As seen in Table 3, Whites are the most prevalent recipients overall. This prevalence is lower among those age 65 or more -- especially among those entering the program. Hispanics are the next most prevalent group of adults and the largest group of children recipients. The proportion of Hispanics increases almost 10% between continuing versus entering IHSS recipients in 2005. Blacks (about 17% overall, 11% among those age 65+) are the third most prevalent group. There are proportionately fewer Blacks among new recipients than among continuing recipients. The most striking changes are evident among Asians.22 These groups collectively account for about 10% of recipients. However, among those age 65+ Chinese (10%), Filipino (5%), and Vietnamese (4%) combine for almost 20% of all recipients; and as a group, Asian and Pacific Islanders are second to Whites in prevalence of participation. They are basically equal in number to Whites among new recipients in 2005. Within column comparisons show that race/ethnicity group distributions vary by age of recipient and the use of a family member versus a Non-Relative as their paid providers. These patterns are relatively stable when comparing continuing to new IHSS recipients.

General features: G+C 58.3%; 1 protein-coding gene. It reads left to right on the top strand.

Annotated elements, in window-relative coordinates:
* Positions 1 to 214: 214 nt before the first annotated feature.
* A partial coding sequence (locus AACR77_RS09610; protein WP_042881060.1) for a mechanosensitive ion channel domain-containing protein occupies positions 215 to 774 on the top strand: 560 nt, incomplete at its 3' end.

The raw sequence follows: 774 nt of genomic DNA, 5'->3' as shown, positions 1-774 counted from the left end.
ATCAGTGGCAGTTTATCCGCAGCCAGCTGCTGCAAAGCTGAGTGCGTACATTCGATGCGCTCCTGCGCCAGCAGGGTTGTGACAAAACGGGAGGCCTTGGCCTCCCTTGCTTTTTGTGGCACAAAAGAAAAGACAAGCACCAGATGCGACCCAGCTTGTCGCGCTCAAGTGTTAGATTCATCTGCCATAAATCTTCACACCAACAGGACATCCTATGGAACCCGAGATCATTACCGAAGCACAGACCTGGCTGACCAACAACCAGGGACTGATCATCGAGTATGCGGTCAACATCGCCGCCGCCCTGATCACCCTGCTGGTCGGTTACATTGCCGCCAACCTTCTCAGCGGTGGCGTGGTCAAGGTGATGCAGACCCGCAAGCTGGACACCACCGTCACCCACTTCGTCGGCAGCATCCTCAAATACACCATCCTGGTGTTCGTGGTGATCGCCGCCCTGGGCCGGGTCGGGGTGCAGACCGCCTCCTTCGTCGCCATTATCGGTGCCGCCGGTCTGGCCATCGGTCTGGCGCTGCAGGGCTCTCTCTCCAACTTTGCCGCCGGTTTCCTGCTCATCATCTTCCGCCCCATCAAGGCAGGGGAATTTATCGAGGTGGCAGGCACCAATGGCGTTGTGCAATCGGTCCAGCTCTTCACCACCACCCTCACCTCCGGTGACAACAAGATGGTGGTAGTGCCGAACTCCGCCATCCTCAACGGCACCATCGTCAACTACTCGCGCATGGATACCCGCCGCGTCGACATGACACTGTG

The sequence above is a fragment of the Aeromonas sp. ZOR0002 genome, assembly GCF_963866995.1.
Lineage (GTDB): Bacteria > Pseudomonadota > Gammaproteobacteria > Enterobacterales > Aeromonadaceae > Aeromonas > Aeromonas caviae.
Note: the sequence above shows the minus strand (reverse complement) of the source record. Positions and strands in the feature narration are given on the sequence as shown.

Within row comparisons, Table 4, show the propensity of race/ethnicity groups to use one type of provider over another. For example among continuing recipients age 3-17 more than 80% of the Hispanic IHSS recipients have Parent provider. This contrasts with just over two-thirds of Whites and Asian recipients, and 60% of Black recipients having Parent providers. For the new IHSS recipients, the percentage having Parent providers drops about 10% among all race/ethnic groups. The differences narrow somewhat among other recipient age groups, but two patterns are evident. Hispanic and Asian recipients are more likely to have Spouse and/or Parent providers than the other groups. Asians are the most likely of all the groups to use Other Relative providers. In contrast, more than half of the White and Black recipients have Non-Relative providers. These patterns are consistent among recipients age 18-64 as well as those 65+. Comparing continuing with new recipients, there is a reduction across all age and race/ethnic groups in the percentage having Parent providers and an increase in the percentage with Other Relative providers.
The Advance Pay and Restaurant Meals voucher programs have a much different race/ethnic distribution than IHSS generally: Meals program, Whites (64.3%), Hispanic (13.7%), Black (10.2%), Asian/Other (11.8%); Advance Pay, Whites (68.5%), Hispanics (13.7%), Black (14.3%), Asian/Other (3.5%).
22. Most prevalent are Chinese, Filipinos, and Vietnamese. Table B-1 in Appendix B, shows the distribution of expanded race/ethnicity categories for continuing and entering recipients in 2005.